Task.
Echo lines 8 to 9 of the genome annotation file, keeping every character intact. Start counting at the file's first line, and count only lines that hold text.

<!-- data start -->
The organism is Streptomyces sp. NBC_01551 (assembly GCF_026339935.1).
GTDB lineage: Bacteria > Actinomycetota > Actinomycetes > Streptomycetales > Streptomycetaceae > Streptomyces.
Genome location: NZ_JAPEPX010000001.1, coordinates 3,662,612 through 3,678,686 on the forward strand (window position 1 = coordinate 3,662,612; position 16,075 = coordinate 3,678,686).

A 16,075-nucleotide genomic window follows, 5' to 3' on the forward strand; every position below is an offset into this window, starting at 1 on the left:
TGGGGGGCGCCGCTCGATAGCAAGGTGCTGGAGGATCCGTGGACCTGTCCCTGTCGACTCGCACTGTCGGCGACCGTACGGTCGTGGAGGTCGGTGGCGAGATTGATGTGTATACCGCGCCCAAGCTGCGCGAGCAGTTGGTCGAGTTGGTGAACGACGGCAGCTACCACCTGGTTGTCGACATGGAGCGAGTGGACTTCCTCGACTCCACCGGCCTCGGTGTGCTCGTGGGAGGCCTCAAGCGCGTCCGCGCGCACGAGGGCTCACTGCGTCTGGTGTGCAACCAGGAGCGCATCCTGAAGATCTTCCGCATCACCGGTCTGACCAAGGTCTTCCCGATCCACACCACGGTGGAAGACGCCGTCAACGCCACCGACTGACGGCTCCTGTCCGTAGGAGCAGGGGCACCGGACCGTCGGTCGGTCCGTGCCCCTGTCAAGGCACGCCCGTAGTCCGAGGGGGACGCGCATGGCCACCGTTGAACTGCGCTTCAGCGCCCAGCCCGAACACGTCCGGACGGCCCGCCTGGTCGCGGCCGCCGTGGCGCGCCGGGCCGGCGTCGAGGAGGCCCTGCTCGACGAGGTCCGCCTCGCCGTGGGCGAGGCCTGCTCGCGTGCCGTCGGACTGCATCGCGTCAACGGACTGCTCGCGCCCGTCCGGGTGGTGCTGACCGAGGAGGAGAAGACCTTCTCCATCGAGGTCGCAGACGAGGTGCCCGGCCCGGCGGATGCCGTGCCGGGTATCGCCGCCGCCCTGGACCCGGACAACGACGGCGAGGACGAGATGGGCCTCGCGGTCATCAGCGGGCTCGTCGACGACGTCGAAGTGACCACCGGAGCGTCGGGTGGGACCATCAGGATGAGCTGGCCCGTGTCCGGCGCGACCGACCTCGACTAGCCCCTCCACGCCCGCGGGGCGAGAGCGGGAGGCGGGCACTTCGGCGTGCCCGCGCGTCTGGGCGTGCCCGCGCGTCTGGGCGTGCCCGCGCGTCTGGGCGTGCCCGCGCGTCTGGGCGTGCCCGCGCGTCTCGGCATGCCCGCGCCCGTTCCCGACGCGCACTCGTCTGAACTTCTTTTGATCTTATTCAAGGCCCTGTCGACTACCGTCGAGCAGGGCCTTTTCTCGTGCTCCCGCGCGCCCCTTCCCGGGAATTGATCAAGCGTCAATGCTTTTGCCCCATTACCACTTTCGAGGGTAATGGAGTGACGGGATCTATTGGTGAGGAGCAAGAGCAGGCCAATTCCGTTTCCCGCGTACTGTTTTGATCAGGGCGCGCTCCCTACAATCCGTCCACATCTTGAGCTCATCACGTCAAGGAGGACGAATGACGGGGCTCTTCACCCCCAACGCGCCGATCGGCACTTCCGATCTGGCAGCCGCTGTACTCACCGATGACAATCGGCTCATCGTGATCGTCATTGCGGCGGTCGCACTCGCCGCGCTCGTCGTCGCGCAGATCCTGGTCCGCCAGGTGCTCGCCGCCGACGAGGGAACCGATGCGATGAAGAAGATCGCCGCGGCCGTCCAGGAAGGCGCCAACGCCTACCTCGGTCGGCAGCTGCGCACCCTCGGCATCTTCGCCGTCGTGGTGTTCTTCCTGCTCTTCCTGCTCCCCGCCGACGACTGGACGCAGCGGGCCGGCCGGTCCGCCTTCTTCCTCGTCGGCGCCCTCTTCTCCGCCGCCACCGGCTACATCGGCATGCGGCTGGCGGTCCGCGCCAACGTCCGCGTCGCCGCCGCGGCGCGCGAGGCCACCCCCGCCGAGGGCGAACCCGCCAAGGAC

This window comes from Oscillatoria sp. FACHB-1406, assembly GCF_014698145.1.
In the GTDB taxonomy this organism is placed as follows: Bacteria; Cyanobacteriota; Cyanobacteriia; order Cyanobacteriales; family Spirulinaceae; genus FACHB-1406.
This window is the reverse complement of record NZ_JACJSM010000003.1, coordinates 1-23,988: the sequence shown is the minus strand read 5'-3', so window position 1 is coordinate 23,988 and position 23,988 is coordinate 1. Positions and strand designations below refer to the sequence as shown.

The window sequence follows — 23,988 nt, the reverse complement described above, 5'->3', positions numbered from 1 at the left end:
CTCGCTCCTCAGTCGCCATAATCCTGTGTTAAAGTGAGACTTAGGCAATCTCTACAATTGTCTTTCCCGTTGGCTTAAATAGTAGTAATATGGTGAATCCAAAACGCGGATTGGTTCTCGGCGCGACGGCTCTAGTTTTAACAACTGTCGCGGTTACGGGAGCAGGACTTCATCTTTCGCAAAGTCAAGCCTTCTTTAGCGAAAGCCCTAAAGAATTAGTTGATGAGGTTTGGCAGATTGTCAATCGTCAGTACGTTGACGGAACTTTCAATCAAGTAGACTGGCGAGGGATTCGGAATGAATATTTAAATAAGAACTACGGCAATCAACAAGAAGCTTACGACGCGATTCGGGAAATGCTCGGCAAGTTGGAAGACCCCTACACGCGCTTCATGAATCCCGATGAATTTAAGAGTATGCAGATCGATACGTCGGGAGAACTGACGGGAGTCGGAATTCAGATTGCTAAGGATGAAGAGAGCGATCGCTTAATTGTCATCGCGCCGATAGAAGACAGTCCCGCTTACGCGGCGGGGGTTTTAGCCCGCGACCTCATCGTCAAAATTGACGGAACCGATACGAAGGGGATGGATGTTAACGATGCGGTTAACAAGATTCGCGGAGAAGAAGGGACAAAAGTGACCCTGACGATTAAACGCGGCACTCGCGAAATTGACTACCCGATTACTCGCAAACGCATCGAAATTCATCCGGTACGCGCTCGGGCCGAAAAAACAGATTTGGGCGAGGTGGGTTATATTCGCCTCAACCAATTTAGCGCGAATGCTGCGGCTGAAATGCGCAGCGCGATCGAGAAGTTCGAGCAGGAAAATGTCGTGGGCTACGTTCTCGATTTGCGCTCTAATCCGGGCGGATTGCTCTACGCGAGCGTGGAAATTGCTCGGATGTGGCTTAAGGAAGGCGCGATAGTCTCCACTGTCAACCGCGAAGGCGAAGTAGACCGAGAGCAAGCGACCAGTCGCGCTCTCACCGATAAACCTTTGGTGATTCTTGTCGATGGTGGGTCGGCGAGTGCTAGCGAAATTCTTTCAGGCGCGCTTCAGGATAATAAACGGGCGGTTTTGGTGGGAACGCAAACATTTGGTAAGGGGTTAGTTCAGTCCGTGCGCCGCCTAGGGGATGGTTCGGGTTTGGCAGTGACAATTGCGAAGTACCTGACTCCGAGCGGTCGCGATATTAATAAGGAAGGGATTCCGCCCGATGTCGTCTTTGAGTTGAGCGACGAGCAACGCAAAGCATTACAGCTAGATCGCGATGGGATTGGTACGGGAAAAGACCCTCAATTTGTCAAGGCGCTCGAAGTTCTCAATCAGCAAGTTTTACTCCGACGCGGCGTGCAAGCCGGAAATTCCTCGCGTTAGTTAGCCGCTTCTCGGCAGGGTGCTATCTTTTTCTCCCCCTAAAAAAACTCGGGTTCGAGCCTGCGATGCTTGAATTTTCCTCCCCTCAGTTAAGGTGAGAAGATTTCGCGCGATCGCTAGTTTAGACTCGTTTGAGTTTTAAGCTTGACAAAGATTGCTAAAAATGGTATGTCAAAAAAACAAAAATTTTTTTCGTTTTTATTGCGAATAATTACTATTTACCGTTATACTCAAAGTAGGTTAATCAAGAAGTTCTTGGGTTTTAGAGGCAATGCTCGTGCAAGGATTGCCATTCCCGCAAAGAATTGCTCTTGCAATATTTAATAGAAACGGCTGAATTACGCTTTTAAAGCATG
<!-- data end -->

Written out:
This window is the reverse complement of record NZ_JACJSM010000003.1, coordinates 1-23,988: the sequence shown is the minus strand read 5'-3', so window position 1 is coordinate 23,988 and position 23,988 is coordinate 1. Positions and strand designations below refer to the sequence as shown.

The window sequence follows — 23,988 nt, the reverse complement described above, 5'->3', positions numbered from 1 at the left end: